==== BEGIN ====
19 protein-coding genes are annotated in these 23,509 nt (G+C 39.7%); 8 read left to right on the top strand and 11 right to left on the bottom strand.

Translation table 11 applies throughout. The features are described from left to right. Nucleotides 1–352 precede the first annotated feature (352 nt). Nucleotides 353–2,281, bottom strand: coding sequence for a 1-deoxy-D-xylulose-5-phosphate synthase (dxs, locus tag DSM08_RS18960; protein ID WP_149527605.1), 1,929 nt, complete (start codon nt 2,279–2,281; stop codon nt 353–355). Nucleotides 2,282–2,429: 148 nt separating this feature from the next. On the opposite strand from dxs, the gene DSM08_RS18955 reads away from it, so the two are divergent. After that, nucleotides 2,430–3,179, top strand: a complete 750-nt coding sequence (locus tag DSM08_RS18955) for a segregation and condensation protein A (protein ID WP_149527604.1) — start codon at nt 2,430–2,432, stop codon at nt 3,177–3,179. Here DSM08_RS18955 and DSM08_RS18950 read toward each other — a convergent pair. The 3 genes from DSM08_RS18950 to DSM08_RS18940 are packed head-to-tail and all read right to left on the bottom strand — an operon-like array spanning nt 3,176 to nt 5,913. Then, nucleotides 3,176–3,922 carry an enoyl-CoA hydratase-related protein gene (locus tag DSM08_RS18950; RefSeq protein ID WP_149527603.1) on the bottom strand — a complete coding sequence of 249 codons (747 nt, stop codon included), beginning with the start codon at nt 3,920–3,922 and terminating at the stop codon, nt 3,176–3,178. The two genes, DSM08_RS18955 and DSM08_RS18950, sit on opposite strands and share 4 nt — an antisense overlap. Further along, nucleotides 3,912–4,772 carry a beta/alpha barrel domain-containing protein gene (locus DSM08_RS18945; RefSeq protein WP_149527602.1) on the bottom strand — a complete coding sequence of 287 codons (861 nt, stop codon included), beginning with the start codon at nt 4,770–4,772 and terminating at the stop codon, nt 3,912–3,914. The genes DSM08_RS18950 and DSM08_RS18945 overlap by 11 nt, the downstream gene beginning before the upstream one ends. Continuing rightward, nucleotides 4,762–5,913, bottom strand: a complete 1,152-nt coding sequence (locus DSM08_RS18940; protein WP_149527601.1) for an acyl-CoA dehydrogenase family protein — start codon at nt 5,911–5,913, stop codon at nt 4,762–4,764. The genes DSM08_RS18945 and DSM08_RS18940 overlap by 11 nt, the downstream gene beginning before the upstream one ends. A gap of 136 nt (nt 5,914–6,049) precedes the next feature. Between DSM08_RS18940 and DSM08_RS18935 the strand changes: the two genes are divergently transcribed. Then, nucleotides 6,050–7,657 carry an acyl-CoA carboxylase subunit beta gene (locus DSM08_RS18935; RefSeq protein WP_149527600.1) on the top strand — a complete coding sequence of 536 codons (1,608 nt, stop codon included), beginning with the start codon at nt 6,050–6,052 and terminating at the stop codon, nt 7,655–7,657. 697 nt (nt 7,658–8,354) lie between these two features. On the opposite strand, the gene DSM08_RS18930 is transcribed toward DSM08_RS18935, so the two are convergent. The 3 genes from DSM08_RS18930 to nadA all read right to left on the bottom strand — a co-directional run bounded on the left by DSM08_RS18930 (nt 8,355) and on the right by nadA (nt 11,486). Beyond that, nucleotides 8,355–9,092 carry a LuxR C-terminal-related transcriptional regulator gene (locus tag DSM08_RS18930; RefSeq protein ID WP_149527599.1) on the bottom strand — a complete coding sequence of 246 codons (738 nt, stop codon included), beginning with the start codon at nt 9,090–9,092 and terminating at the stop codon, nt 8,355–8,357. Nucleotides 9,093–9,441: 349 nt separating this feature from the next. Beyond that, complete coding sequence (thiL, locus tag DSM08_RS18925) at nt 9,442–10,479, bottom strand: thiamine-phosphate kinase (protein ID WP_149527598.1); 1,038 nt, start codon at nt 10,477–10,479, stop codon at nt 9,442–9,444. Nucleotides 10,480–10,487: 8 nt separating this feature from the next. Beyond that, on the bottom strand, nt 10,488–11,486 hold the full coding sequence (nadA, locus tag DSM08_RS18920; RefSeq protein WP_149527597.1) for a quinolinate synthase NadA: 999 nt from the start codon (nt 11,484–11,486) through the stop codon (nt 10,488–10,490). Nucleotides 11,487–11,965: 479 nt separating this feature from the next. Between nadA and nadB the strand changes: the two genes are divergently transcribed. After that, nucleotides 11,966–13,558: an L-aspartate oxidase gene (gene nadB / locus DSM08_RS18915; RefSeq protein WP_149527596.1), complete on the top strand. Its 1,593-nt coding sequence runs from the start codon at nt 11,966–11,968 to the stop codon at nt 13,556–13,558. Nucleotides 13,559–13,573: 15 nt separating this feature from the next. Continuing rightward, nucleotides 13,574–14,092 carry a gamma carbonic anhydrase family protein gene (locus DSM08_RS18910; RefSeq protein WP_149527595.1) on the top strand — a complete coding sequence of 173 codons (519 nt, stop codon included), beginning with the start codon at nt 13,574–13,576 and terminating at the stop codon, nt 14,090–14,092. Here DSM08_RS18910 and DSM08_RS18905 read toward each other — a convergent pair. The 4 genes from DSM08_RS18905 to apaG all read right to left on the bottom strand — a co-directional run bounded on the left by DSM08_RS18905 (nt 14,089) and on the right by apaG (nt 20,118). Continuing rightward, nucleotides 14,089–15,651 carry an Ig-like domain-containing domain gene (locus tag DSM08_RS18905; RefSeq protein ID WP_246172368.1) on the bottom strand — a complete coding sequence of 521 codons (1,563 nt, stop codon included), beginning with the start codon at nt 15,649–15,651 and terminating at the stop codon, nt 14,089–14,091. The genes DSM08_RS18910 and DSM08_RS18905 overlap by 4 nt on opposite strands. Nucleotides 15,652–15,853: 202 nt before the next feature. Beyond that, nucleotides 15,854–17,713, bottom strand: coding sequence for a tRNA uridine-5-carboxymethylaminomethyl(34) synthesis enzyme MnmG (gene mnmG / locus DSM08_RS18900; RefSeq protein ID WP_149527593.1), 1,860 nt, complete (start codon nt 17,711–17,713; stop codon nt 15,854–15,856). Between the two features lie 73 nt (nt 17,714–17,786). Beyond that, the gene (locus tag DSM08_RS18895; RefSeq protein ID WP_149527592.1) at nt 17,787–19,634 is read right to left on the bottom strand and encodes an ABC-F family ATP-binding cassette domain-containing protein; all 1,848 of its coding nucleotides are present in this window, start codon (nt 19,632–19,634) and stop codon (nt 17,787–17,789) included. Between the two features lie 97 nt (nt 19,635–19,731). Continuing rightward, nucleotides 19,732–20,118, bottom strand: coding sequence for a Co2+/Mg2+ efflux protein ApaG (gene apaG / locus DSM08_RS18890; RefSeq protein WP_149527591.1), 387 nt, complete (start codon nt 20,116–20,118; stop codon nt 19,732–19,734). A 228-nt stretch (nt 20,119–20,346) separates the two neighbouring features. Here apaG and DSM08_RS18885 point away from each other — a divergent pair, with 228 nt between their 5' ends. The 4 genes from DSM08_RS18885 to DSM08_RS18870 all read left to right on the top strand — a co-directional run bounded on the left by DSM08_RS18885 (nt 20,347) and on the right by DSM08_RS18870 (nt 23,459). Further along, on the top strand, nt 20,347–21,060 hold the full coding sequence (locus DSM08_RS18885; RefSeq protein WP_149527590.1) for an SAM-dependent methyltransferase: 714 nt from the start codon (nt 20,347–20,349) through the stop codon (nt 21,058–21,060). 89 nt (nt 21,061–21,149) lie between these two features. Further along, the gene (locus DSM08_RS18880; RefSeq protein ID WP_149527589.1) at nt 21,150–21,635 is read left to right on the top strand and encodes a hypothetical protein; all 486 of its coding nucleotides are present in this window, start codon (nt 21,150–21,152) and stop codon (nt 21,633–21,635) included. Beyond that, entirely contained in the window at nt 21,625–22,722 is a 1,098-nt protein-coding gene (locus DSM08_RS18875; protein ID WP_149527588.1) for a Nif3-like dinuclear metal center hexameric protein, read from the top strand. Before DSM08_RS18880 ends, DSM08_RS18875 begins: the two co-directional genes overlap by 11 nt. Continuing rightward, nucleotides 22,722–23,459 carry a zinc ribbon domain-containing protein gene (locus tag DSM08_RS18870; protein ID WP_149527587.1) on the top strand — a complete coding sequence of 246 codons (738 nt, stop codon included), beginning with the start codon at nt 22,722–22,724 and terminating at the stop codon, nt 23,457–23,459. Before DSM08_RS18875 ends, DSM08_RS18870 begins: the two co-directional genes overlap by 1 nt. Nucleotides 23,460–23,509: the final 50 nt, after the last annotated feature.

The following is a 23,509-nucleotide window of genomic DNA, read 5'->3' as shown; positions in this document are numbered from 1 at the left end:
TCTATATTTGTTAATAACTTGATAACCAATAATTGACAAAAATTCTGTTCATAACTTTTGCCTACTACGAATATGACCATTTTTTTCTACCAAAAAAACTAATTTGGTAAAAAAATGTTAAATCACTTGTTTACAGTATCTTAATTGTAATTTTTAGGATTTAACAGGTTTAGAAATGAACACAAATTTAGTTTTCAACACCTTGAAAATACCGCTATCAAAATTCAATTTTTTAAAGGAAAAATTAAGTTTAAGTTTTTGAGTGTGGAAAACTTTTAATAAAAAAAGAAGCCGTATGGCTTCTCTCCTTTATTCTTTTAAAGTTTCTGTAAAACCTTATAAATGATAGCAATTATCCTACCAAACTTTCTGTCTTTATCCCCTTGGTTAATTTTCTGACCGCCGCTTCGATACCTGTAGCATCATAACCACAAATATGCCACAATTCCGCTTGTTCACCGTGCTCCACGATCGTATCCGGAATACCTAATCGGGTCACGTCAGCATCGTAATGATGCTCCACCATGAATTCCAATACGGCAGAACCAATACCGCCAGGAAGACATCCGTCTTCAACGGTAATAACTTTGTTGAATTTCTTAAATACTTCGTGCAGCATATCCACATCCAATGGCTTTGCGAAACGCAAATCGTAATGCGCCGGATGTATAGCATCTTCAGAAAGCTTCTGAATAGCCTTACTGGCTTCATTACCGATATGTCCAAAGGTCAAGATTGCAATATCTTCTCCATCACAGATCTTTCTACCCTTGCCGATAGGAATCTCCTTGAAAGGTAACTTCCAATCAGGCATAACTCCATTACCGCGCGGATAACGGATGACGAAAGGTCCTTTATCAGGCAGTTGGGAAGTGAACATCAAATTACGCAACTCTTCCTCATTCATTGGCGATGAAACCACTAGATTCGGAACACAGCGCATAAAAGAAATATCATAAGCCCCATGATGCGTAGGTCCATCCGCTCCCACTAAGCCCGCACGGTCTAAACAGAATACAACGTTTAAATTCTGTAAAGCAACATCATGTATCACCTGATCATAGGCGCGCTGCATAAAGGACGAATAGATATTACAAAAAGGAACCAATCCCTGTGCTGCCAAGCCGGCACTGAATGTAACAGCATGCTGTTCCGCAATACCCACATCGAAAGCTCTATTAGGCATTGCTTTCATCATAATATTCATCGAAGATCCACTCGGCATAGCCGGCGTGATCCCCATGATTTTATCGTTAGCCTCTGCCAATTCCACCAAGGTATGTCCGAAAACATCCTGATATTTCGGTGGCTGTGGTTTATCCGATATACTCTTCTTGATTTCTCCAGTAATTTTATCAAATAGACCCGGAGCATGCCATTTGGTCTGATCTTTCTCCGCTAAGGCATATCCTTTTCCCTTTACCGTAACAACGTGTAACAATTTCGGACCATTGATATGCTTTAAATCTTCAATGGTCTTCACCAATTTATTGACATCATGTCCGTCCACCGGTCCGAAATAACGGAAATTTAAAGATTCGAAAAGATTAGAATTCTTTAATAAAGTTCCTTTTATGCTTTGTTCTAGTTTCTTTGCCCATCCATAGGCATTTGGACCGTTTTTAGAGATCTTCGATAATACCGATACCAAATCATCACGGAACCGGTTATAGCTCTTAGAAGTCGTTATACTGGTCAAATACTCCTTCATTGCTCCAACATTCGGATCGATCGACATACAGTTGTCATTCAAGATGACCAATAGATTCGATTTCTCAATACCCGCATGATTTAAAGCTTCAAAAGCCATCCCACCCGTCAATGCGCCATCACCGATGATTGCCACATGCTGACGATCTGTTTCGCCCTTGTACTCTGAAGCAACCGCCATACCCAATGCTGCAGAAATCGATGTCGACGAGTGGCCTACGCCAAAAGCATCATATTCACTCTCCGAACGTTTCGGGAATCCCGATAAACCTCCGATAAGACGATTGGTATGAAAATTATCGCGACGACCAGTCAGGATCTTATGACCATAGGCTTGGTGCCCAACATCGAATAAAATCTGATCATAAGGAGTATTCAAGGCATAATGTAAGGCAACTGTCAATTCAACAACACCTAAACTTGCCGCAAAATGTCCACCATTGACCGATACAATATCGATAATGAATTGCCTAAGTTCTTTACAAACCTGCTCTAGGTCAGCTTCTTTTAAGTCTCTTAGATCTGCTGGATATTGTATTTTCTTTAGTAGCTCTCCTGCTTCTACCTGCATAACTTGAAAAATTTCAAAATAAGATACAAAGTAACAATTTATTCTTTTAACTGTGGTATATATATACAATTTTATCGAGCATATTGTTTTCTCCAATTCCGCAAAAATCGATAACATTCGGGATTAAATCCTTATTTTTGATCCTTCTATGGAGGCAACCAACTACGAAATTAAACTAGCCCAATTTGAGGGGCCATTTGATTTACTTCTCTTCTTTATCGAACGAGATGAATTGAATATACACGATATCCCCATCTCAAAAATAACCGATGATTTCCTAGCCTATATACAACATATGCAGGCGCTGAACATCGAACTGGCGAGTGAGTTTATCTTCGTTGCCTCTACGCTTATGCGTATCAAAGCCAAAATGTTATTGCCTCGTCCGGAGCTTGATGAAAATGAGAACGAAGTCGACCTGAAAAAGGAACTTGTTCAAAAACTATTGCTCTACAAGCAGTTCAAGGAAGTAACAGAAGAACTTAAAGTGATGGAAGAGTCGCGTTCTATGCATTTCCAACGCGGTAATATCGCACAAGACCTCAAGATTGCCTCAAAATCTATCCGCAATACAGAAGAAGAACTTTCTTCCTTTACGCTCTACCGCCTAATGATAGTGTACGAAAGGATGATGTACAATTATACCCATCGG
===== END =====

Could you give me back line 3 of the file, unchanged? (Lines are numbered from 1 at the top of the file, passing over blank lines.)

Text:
The following is a 23,509-nucleotide window of genomic DNA, read 5'->3' as shown; positions in this document are numbered from 1 at the left end: